I encourage listeners to visit this page because you’ll really see how well these methods work.

In an average year, I outline, write and revise 5-10 novels and novellas, and I follow the annual goals you’ll see on my Work in Progress page. All of these are done in the stages I mentioned before. This year, I’m working actively on eight separate projects (with the greatest of ease!), each one in a different stage in the process. I love that I’m never doing the same thing in terms of outlining, writing and revising projects. I move from outlining one book, to revising a different one, to writing something altogether, layering and building and developing each book into something wonderful that I could never get if I wasn’t working in stages.

Using my own writing methods, everything in my career is planned well in advance, and I keep tweaking my schedule to make it as productive as it possibly can be. Most people think that I must work 24 hours a day based on my productivity. That’s the really amazing part of this whole method. I don’t have to. Working in stages, using an outline and goals, I work from eight o’clock to noon on weekdays and I can take off every weekend and most of the summer and yet I’m constantly moving forward. At this time, I’m working about a year ahead of my releases. In other words, I’ve already completed all of my 2013 releases and I’m deep into 2014 contracts.

Look for my next writing reference release from Writer’s Digest books coming May 2013: Writing the Fiction Series: The Guide for Novels and Novellas

What are the common pitfalls in a crafting a series, the best ways to get organized and plan it? The purpose of How to Write a Novel Series is to cover all things that need to be taken into consideration when writing a series and provide a one-stop resource for the who, what, where, when and why of this monumental endeavor. This helpful guide will give writers everything they need for creating their fiction series from dealing with story arcs and keeping things focused to characters, consistency, organization and more.

WD: What is the single most piece of advice you’d want as a new writer just starting out that you have learned the hard way?

KW: Actually, my advice is in multiple parts. I don’t believe there are absolutes in writing. There are so many writing trends, and I admit I find most of them silly. If anyone tells me when writing Never do this or Always do this, I immediately take a step backward. There’s only one rule in writing: If it works for the story, go with it. The only rules are the ones you enforce yourself. Don’t let anyone else tell you differently.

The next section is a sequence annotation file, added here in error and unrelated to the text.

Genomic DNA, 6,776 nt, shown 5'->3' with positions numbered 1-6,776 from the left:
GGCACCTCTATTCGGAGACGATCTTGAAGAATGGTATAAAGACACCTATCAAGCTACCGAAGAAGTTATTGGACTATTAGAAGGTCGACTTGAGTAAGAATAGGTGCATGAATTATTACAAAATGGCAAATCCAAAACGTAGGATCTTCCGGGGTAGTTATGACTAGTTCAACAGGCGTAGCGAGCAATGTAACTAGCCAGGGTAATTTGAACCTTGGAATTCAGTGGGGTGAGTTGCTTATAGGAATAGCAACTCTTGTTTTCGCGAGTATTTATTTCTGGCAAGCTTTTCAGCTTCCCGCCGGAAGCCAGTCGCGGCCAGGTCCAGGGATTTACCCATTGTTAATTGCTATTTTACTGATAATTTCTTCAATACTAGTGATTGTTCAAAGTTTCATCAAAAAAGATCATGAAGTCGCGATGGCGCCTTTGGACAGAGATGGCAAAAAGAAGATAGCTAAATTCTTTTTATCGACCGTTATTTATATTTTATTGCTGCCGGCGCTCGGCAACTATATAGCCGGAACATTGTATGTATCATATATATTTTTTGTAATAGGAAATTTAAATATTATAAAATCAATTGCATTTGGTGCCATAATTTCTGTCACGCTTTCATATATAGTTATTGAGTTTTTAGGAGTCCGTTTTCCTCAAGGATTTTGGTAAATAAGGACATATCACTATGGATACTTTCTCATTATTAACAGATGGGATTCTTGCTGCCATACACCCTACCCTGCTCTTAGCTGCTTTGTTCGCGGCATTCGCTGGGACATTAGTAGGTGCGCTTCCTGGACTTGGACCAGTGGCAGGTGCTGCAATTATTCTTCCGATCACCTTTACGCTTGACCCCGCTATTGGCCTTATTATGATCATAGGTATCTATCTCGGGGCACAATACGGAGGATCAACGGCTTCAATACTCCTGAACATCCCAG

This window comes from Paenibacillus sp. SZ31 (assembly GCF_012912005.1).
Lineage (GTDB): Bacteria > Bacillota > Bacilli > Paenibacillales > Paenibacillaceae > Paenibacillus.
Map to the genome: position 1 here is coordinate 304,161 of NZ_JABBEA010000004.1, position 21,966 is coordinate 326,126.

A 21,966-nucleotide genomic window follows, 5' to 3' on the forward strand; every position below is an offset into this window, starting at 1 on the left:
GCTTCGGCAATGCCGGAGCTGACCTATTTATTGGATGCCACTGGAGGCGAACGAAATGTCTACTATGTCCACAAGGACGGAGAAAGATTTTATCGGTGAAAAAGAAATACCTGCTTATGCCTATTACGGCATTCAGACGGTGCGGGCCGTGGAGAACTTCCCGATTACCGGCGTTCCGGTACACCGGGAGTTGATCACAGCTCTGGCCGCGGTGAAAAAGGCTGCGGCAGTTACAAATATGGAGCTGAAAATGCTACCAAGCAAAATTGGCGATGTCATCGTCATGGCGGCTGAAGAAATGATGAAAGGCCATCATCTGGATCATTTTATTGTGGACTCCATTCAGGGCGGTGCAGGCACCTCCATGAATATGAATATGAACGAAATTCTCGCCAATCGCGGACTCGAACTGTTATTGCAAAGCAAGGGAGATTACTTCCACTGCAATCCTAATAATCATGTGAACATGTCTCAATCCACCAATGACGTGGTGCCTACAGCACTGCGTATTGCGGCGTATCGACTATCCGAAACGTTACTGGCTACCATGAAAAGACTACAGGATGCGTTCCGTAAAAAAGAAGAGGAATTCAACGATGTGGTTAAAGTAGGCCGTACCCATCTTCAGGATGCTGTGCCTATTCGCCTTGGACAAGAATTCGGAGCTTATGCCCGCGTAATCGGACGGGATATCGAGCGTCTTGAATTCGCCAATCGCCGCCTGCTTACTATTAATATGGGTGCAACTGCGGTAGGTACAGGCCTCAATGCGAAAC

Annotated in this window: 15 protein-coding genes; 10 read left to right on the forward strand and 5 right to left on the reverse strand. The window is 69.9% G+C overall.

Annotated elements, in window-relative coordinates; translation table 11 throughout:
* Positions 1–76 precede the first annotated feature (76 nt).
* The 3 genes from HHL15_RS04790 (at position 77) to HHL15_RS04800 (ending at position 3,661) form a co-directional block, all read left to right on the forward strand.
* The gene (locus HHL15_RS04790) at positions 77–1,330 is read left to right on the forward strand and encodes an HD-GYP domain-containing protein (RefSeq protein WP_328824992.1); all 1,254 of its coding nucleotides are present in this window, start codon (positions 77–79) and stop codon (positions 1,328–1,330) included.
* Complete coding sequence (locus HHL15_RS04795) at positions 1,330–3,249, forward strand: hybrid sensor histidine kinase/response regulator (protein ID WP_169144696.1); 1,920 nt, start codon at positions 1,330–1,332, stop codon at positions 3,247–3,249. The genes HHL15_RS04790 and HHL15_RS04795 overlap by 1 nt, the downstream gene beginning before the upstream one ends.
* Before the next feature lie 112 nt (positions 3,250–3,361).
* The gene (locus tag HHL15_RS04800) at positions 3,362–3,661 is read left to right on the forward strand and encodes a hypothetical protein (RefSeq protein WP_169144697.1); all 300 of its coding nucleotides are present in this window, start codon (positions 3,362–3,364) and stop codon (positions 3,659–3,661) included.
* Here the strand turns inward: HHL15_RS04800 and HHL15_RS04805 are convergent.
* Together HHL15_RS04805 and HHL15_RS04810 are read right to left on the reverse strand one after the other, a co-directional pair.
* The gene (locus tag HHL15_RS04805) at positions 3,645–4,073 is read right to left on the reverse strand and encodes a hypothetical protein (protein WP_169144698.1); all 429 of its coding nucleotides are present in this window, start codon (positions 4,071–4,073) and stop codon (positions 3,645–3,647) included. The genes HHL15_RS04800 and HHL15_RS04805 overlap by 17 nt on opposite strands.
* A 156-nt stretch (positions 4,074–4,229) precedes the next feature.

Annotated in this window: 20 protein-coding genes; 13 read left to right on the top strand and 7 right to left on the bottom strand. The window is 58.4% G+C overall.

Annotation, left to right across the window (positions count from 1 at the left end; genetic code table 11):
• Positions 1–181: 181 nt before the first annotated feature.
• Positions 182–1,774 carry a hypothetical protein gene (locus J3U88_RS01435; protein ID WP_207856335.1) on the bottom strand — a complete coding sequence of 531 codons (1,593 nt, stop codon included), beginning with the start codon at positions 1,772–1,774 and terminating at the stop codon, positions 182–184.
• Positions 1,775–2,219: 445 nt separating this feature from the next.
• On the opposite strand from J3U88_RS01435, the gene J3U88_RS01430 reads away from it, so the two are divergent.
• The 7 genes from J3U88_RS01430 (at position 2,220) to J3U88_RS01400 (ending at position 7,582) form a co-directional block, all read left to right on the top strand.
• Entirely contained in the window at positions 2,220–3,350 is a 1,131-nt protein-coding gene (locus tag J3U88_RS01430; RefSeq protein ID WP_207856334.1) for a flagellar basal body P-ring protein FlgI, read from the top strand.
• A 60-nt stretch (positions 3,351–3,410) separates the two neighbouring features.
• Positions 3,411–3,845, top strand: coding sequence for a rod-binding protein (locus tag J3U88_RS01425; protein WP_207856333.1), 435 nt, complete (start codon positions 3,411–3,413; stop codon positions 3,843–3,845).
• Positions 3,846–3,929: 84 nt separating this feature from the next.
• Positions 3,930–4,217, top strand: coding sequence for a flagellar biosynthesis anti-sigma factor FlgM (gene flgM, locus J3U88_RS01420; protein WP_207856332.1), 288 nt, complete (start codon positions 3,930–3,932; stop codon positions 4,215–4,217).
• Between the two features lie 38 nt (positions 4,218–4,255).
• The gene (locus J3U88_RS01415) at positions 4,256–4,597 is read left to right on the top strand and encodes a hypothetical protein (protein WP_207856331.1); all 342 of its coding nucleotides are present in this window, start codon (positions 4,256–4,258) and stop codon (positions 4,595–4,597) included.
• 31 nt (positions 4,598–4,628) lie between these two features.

In the same vein, I realized early on in my career that there was little that a publisher could do for me that I couldn’t do just as well for myself. I’m a polished writer so I can make sure every book I turn in is the highest quality (and ensure that my editors hardly have to do anything at all for me) so in that way I’m my own editor. It requires dedication and commitment to my goals. I can’t blame anyone else if I’m not disciplined. I’m responsible for my own success (or failure) in that way. I can create my own, gorgeous covers. I can market my own books better than anyone else (though I love it when a publisher helps). Ultimately, I’ve even published my own books and the result is comparable to (in some cases, better than) any publisher I’ve ever worked with. My point is that an author is responsible for herself from start to finish. When I realized that, I knew I could make the rules, write my own ticket. I never expected that early in my career and it’s difficult to give up that perk now to work with a publisher who wants to control every single aspect of the work. I love working with a publisher who trusts me and can see my vision instead of the other way around.

So my advice to any author: Make your own rules and always be responsible for yourself in every aspect of your career.

Giveaway: Karen is giving away 3 autographed copies of From First Draft to Finished Novel {A Writer’s Guide to Cohesive Story Building}. Winners will be chosen from those who leave a comment to this interview on the blog.

Thanks, Karen, for being our guest today! If you have questions or comments for Karen, she’ll be with us all day. Thank you!